Q&A: South Korean game devs must think global - Mobile World Live

Q&A: South Korean game devs must think global

13 SEP 2018

Inbal Lavi (pictured) is CEO of Israel-based marketing company Webpals Group, which includes a mobile division that helps South Korean gaming developers break into other markets, particularly the US.

In this Q&A she tells Mobile World Live why Korean developers must make the shift from regional to international audiences and what lessons other developers can learn from their experience.

Tell us about South Korean game developers.
Inbal Lavi (IL)
: South Korea’s gaming developers understand the value of working with publishers that can segment users, customise brands and help them build an amazing user experience.

They generate revenue through in-app purchases and advertising. Leading developers have cornered the Korean market by knowing their audience and their interests, monetising appropriately.

It helps that South Koreans are social gamers, logging into the big gaming verticals like strategy and casual games.

How should saturation in the South Korean market be dealt with?
IL: In order to overcome a fully capped market, game developers should think globally. By publishing games in the United States or in Southeast Asia, Korean app developers can tap into new markets with brand new audiences. We saw this trend when Netmarble, one of the top three game developers in Korea, went through a gigantic IPO last year and opened offices in the US with the goal to become a leading global game company.

We also saw this when developer Actozsoft opened subsidiaries in the EU.

Another step towards global expansion is through public-private cooperation, through organisations like Kocca [Korea Creative Content Agency], which helps developers to finance their international expansion.

What other challenges do they face and how can those be overcome?
IL: The main challenges Korean app developers face is engaging with markets which are not their own and becoming culturally fluent enough to reach international gamers with different reference points.

In the US and Europe, it can be difficult to grab the attention of new users and sustain their interest for long periods. Conversely, reaching gamers in emerging markets proves challenging as monetisation can be a fickle game of trial and error.

As they were focused on the Korean local market until a few years ago, they have very little experience or understanding of how to market their games outside of Korea. This global opportunity is a large part of why Webpals Mobile has opened an office in South Korea.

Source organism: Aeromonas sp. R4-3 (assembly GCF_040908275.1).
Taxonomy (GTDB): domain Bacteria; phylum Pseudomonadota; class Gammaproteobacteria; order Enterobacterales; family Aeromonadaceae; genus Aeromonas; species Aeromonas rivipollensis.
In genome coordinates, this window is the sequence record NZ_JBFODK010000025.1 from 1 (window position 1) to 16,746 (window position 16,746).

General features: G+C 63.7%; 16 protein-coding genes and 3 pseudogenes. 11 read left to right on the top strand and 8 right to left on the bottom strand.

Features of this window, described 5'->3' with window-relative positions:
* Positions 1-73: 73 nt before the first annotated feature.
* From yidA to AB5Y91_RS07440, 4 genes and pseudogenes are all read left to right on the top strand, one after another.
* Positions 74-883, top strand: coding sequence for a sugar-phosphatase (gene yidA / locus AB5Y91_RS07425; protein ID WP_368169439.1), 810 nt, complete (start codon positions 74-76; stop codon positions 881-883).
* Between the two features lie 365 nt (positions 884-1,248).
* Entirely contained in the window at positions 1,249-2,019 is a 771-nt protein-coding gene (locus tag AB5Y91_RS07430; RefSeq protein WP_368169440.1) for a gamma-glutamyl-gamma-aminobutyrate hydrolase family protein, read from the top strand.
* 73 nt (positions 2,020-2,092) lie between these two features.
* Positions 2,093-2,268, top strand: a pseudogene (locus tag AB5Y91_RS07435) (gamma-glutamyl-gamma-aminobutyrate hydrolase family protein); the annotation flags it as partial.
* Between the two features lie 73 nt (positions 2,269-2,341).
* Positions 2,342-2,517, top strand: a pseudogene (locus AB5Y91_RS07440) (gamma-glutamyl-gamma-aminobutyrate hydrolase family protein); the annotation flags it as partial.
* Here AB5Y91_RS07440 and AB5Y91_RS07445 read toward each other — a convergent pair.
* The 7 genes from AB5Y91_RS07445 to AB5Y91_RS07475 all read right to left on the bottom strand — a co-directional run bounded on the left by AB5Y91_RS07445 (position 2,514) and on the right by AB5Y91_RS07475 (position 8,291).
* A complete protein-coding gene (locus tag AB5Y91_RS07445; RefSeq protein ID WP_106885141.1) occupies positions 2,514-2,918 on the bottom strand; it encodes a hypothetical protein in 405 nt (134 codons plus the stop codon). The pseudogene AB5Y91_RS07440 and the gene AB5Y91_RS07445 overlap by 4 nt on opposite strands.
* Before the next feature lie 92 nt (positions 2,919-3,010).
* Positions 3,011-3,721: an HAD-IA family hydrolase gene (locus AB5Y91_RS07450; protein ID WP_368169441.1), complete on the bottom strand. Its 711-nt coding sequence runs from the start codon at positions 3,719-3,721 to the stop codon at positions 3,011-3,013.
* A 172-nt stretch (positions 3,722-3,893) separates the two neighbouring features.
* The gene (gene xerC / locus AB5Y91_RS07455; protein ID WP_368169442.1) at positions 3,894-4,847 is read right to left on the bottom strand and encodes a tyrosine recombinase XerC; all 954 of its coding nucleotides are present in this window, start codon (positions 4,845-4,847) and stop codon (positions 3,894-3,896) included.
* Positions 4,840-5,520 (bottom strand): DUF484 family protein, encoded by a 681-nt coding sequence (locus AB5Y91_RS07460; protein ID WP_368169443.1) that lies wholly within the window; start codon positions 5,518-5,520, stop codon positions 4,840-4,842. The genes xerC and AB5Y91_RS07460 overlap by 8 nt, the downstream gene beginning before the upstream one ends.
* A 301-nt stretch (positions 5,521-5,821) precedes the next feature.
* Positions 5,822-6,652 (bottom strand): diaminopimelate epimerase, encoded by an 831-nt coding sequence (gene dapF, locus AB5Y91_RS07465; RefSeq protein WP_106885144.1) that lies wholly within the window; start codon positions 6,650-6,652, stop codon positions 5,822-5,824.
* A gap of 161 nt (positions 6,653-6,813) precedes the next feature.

Culture plays another heavy role in barring developers from reaching international success. It is incumbent upon South Korean developers looking outside of their borders to understand the cultural references of their target audiences and to localise games.

Gamers in different countries play differently and, in order to be successful, games must be tailored including with proper translations, graphics, music and other game elements.

Game developers must orient themselves with a strategy that puts emphasis on cultural customisation and personalisation. Without this extra step, developers will find themselves on an unending search for meaningful users.

What can developers in other regions learn from them?
IL
: Game developers outside of South Korea have plenty to learn from Korean developers, who are known worldwide for creating high-quality games and working with major media companies. Game quality is at an all-time high with vibrant animations and graphics, and the Korean gaming economy is booming since the nation’s near total adoption of mobile devices.

It is also worth noting Korea itself remains a lucrative gaming market domestically and internationally. Compared to other markets it has a significant average revenue per user.

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Saleha Riaz

Saleha joined Mobile World Live in October 2014 as a reporter and works across all e-newsletters - creating content, writing blogs and reports as well as conducting feature interviews...More

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